Bail out the homeless, bail out the world.

I’ve been talking about how the #Occupy movement is shining a flashlight on the cracks in the American system and even American culture. I wrote another blog mentioning Occupy Auckland was basically “a homeless shelter draped in protest signs.” Then I stumbled on an article on the internet about how other camps were caring for the homeless. Since the issue keeps coming up, and since these are the people with a voice to express at the camps then we may as well give them the microphone or what the hell are we doing there in the first place?

I would love to see homeless marches in every major city forcing the people and the politicians to literally take a picture of how many homeless people are enduring a life worse than death as the rest of the city is binge shopping. I wish some occupiers would record conversations with the homeless people and splice them into documentaries or write books about them. Either way, we should all be curious to hear what the homeless have to say, because they are our great shame. If we only account for one of society’s sins in this lifetime, let’s account for the homeless problem. How long were we planning on leaving the blood of the homeless on our hands anyway? How many more generations need to pass before we treat this problem like it’s more important than a nipple slip? If we hadn’t set a date to address that problem we could just make it today.

Today isn’t the day to make final long term decisions though. The homeless have been watching WASPs and politicians in the 1% argue over whether or not homelessness was a problem. The average citizen doesn’t know anything about the homeless except what they see in Hollywood movies. The average politician comes from a completely different universe than the homeless. It shouldn’t come as any surprise we haven’t solved the homeless problem yet. We haven’t involved the homeless in the process yet.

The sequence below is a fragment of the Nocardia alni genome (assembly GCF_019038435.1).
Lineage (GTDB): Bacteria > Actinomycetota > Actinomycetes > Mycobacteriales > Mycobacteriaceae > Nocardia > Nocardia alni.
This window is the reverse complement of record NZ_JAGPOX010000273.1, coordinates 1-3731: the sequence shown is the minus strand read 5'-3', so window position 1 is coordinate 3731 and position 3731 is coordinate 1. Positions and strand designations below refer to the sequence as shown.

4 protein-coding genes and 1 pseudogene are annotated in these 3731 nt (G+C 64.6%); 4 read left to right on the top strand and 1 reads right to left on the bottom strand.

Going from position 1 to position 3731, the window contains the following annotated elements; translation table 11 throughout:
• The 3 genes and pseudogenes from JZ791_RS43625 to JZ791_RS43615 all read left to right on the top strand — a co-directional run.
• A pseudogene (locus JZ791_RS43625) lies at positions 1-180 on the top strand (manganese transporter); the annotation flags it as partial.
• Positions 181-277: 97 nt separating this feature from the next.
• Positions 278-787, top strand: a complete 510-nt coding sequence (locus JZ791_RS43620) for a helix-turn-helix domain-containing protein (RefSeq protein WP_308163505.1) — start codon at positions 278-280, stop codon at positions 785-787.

Learning about what’s really going on in the lives of homeless people will bring the cracks in the system to light. If we gave the homeless center stage  and listened to what they had to say I bet their collective message wouldn’t be that complicated. Contrary to what I said earlier, people are people whether they have a home or not. If they don’t have a home, a job or food it’s pretty easy to guess what they want most in life. What the rest of us don’t seem to understand or at least appreciate because we’ve never talked to homeless people is that the homeless don’t have the things they need because society set the homeless up for failure and abandoned them afterwards.